Updated: Apr 29, 2021
Today's guest blogger is Poppy Brown, who was awarded the John Grace QC PhD Scholarship in 2017. Her research is being carried out at theDepartment of Psychiatry, University of Oxford. She's investigating the use of virtual reality to help patients with persecutory delusions who struggle in social situations.
Difficulties interacting with the world lie at the heart of many mental health problems. A key goal of psychological therapy is to help people to get back to doing everyday activities, reducing avoidance of places and people due to anxiety.
The most successful therapeutic interventions help people to modify the way they think, react, and behave in the real-world situations they find challenging. But achieving this while sitting face to face in a small therapy room isn’t easy.
We tend to remember information best when our physical and mental state is the same at time of learning and recall. This is known as state dependent learning. The implication is that if we want someone to remember a psychological technique that will help, for example, to reduce their anxiety while out supermarket shopping, it is generally best to actually visit a supermarket during the therapy session in order to train the technique.
Such active, ‘in-situ’, coaching rarely happens in mental health services. There is simply not the time or the money. It is here where virtual reality (VR) can help.
VR consists of a computer-generated image, a display system that presents the necessary sensory information, and a tracker that gives feedback on the user’s movement in order to update the image. In VR, everyday environments and situations can be simulated, allowing individuals to repeatedly experience the situations that they find difficult. The virtual environments are life sized, allowing you to walk around and interact with the environment as if it were real. While in VR, individuals can learn how to overcome their difficulties using evidence based psychological treatments. This overcomes the practical challenge of physically getting out to the required real-world scenario during therapy. This is one of many advantages of VR.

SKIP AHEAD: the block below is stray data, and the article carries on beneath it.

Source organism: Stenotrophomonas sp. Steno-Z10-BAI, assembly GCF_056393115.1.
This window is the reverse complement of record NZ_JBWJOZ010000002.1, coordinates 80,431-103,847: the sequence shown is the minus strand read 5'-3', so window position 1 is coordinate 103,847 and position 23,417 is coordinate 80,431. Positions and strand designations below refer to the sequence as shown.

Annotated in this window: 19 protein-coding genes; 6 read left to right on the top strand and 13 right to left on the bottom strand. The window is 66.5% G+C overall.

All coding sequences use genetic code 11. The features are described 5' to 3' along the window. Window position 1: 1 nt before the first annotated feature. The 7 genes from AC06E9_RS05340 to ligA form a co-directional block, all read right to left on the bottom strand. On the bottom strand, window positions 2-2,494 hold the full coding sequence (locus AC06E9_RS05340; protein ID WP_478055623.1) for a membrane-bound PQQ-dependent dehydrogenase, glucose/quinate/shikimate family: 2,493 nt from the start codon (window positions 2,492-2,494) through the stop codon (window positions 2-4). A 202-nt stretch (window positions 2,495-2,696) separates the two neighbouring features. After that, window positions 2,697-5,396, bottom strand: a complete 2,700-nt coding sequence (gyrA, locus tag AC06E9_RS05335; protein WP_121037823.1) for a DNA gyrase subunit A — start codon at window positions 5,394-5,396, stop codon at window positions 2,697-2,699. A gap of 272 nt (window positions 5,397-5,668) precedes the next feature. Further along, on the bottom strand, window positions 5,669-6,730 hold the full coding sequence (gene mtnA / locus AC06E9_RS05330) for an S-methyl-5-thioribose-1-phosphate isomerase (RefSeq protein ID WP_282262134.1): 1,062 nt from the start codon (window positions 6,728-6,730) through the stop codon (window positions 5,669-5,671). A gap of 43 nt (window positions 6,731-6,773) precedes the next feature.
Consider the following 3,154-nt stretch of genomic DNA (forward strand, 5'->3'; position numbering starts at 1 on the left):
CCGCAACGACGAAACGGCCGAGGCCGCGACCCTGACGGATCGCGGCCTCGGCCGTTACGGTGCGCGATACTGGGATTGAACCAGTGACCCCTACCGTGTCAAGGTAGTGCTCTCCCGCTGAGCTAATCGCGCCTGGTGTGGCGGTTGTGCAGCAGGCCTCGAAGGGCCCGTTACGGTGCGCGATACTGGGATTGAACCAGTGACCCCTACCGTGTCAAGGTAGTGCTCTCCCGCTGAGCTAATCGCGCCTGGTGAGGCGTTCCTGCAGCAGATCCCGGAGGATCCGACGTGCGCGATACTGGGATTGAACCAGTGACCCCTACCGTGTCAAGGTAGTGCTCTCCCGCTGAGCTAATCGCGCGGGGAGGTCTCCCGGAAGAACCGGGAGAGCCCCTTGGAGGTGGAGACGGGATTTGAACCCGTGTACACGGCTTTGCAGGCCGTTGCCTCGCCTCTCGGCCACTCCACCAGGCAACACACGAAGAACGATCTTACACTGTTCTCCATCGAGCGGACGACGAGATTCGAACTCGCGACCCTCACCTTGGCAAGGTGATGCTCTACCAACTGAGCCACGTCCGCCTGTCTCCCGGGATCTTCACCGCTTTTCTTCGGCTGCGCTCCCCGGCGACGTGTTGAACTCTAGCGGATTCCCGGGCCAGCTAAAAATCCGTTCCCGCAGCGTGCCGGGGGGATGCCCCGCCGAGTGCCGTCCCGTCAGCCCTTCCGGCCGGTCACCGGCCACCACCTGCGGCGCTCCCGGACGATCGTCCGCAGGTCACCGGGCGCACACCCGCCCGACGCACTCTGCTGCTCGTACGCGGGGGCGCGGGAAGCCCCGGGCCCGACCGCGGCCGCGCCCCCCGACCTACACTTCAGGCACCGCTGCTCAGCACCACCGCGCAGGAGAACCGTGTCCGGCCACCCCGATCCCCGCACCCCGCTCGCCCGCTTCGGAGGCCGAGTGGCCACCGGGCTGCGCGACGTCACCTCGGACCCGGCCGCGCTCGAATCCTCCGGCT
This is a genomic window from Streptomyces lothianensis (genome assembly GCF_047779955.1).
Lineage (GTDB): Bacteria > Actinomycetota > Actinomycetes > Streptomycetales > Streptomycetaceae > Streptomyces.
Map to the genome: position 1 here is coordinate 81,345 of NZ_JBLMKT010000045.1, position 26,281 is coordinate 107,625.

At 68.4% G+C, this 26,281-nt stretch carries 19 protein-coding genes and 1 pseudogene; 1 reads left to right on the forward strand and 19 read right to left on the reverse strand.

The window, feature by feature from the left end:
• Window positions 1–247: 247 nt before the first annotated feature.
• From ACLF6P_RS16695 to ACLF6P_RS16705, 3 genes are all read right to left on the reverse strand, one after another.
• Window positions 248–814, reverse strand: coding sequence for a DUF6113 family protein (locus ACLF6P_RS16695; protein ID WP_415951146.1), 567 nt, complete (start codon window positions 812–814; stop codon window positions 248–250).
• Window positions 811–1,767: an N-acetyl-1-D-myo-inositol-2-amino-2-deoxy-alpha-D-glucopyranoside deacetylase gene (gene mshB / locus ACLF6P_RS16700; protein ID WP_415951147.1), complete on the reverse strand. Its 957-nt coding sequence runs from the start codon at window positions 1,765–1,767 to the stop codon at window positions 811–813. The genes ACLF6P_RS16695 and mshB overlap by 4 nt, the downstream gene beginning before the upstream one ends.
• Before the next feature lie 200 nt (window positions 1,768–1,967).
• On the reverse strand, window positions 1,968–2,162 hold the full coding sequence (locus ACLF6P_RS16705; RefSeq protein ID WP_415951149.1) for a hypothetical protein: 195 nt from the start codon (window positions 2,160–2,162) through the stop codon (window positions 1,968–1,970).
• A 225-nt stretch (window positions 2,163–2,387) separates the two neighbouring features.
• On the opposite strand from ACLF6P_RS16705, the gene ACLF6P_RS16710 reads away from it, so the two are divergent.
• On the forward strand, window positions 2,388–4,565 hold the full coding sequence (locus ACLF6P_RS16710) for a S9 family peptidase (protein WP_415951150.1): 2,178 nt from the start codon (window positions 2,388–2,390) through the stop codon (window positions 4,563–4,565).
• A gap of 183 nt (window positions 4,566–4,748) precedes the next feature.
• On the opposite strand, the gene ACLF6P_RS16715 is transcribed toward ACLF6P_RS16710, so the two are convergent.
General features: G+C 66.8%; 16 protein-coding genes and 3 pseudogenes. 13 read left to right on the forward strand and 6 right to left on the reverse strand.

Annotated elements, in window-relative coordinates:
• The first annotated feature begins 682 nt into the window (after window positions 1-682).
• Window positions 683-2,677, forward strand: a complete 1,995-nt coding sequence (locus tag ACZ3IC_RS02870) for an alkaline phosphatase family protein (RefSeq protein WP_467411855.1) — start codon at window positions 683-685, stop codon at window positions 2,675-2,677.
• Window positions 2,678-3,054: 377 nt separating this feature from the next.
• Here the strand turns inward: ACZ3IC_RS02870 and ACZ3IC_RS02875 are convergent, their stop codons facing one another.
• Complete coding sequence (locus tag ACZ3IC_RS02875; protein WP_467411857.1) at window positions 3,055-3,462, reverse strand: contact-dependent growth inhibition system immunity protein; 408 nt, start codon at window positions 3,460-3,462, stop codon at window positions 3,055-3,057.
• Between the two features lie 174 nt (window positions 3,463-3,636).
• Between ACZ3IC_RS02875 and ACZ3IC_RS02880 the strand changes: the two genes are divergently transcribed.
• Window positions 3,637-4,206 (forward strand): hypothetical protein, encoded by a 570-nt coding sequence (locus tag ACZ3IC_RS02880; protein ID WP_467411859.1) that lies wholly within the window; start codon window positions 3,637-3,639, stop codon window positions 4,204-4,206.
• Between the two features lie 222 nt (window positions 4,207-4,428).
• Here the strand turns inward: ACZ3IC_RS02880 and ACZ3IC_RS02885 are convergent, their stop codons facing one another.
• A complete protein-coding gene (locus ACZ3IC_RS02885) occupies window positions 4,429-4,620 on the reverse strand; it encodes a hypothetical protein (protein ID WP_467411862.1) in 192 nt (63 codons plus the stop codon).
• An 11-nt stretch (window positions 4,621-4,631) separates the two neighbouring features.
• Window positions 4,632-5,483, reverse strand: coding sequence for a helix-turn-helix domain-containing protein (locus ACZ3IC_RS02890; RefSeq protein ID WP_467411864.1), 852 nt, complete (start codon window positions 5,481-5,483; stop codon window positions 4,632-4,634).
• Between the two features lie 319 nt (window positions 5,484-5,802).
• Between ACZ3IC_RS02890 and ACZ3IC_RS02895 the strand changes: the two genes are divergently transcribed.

Further advantages of VR
1. Individuals are more willing to enter virtual scenarios they find scary or difficult because they know it is only a simulation. It is easier to try things out that are too scary or perhaps too embarrassing to try in the real world.
2. It feels real. Although we know the environment is just a simulation, we nonetheless respond psychologically, emotionally, and physiologically the same in VR as we do in the corresponding real-world environment. Take a moment to think about something you find anxiety provoking. How easy or difficult do you expect you’d find a VR scenario of your fear?
3. Learning made in VR transfers to the real world. In one study of 30 patients with persecutory delusions (a severe paranoid belief), fear of real-world social situations halved after a single VR coaching session.
4. Scenarios can be graded in difficulty, and even personalised. For someone who fears walking through crowds, for example, they could start by entering a virtual street with just one or two other people (avatars). Following this, the number of people around them could be gradually increased.
5. Tight control of scenarios. Unlike in the real world, in VR we can control exactly what happens in a scenario, including how the avatars behave and respond to the user.
6. Automation: scalability and access. Perhaps the most significant advantage of VR therapies is that they can be automated. This means that in VR with you there can be a virtual coach who explains the therapy to you and encourages you. They suggest options to try out and practise. While there is also someone physically in the room with the user for additional support and guidance, this person can be a graduate psychologist or peer supporter rather than a highly trained psychological therapist. As a result, VR therapy is cheaper to deliver and far more people could have access to it.
Continuous hardware improvements mean it’s becoming increasingly affordable and feasible to make use of VR technology in services for the treatment of a range of mental health problems. While the technology would never replace therapists, it could drastically alter the number of people able to access therapy.